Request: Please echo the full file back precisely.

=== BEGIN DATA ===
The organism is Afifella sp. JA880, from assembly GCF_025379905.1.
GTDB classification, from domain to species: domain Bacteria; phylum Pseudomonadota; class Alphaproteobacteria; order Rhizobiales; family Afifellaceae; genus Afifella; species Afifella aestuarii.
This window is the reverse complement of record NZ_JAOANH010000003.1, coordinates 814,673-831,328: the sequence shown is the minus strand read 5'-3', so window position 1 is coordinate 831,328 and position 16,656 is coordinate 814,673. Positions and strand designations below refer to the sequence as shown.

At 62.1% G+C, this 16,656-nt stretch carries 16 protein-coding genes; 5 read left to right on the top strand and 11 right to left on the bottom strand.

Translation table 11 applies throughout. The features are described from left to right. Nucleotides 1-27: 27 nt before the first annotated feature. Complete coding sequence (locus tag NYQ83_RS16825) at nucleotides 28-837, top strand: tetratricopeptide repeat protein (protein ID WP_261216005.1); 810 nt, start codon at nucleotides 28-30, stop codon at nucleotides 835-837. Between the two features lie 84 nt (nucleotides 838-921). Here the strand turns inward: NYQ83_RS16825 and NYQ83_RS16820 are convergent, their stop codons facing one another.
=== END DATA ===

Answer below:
The organism is Afifella sp. JA880, from assembly GCF_025379905.1.
GTDB classification, from domain to species: domain Bacteria; phylum Pseudomonadota; class Alphaproteobacteria; order Rhizobiales; family Afifellaceae; genus Afifella; species Afifella aestuarii.
This window is the reverse complement of record NZ_JAOANH010000003.1, coordinates 814,673-831,328: the sequence shown is the minus strand read 5'-3', so window position 1 is coordinate 831,328 and position 16,656 is coordinate 814,673. Positions and strand designations below refer to the sequence as shown.

At 62.1% G+C, this 16,656-nt stretch carries 16 protein-coding genes; 5 read left to right on the top strand and 11 right to left on the bottom strand.

Translation table 11 applies throughout. The features are described from left to right. Nucleotides 1-27: 27 nt before the first annotated feature. Complete coding sequence (locus tag NYQ83_RS16825) at nucleotides 28-837, top strand: tetratricopeptide repeat protein (protein ID WP_261216005.1); 810 nt, start codon at nucleotides 28-30, stop codon at nucleotides 835-837. Between the two features lie 84 nt (nucleotides 838-921). Here the strand turns inward: NYQ83_RS16825 and NYQ83_RS16820 are convergent, their stop codons facing one another.